Albert Einstein is said to have called "the power of compound interest the most powerful force in the universe." The story in this posting will illustrate the power far better than I ever could in theory. It will also allow me an opportunity to come clean on my use of this quote.
A recent Huffington Post story ran about a woman celebrating her 98th year as a customer of a local bank. June Greg's father deposited $6.11 into her account 98 years ago, when she was only two years old. My colleague Conrad deAenlle also wrote about this money in the bank.
How much would $6.11 be worth today?
Neither the article or the bank said how much the $6.11 would have grown to today. But if the account paid a 2 percent interest rate, June would now have $42.55 and could buy a moderately priced dinner to celebrate her 100th birthday.
On the high side, if she averaged 6 percent, June would now have $1,845 and could take herself and her extended family members out for a celebration. Pretty underwhelming though, wouldn't you say?
Now if Dad had invested it in the stock market and averaged 10 percent annually, June would be pocketing some real money - $69,586 - and could do a whole lot better than a dinner. Maybe take the family on a nice first class vacation, for example.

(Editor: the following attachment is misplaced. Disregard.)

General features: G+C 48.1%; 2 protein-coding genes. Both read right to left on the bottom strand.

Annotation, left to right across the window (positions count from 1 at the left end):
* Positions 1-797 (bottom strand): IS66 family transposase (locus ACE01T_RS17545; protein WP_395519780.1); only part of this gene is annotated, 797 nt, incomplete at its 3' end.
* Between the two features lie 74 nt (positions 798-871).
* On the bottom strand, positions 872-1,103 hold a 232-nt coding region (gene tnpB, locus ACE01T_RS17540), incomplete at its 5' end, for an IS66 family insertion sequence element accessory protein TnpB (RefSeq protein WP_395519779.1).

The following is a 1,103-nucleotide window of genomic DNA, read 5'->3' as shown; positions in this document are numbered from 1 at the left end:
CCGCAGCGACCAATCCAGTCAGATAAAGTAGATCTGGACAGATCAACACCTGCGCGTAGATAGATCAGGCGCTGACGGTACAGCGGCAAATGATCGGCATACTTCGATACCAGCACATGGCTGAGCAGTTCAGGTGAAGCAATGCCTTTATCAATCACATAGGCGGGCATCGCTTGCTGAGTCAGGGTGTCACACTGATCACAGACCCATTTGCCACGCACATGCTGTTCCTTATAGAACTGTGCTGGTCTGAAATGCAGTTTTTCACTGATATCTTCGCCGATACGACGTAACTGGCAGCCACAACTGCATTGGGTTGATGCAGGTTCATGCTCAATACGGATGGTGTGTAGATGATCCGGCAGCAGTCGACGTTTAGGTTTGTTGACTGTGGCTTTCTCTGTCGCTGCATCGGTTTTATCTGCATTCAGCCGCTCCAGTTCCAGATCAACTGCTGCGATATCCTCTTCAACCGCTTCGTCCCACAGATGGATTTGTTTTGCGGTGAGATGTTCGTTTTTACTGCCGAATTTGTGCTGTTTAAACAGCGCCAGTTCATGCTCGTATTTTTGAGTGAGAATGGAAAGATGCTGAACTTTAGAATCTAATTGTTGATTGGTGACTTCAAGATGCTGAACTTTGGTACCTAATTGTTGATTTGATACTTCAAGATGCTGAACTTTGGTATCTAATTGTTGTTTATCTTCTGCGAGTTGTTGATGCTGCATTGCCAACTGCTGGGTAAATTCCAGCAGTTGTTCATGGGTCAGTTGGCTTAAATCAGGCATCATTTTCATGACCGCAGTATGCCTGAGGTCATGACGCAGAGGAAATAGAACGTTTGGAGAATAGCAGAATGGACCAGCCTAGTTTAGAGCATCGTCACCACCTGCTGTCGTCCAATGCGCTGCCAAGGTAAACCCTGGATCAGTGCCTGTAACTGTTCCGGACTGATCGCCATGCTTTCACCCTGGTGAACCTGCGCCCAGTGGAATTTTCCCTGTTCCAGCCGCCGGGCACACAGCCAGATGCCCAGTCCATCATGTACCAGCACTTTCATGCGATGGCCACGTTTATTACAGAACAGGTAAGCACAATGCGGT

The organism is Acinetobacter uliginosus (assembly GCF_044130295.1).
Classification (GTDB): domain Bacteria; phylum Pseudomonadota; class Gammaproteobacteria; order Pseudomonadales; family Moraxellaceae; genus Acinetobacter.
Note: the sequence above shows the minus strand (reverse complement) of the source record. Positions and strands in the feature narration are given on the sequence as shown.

But what if Dad were nearly as good an investor as Warren Buffet who averaged a 21.5 percent annualized return? Hold onto your hat, June, because a 20 percent annualized return would have turned the $6.11 into $351.4 million. That's enough to buy a small island for the birthday celebration, or just about anything else she or her family could want.
Back to Albert Einstein
With such potential for astronomical growth, it's no wonder Albert Einstein called the power of compound interest the most powerful force in the universe. The problem though, is that there is substantial doubt he actually said that.
Jason Zweig, author of The Wall Street Journal's Intelligent Investor informs me that:
I once met Roy Glauber, the Harvard physicist who studied for a time under Einstein, and naturally asked him about it. He said, "But why would Einstein think compound interest is noteworthy, let alone powerful or wonderful?" To a theoretical physicist, I think an exponential function must be nothing special at all.Hard to argue with that logic. Looks like Dr. Glauber took the wind out of the sails of one of my favorite quotes. So to all those I've mentioned this quote to before, please accept a big, fat "never mind." Maybe the internet is the most powerful force in the universe since anyone can say anything and that's where I picked up this quote.
Still, to us finance types, compound interest is still pretty darn powerful and noteworthy.
Authors note: In case you were wondering what $6.11 doubling each year would be worth after 98 years -
$1,936,336,291,848,620,000,000,000,000,000.00It makes the US national deficit look small at only:
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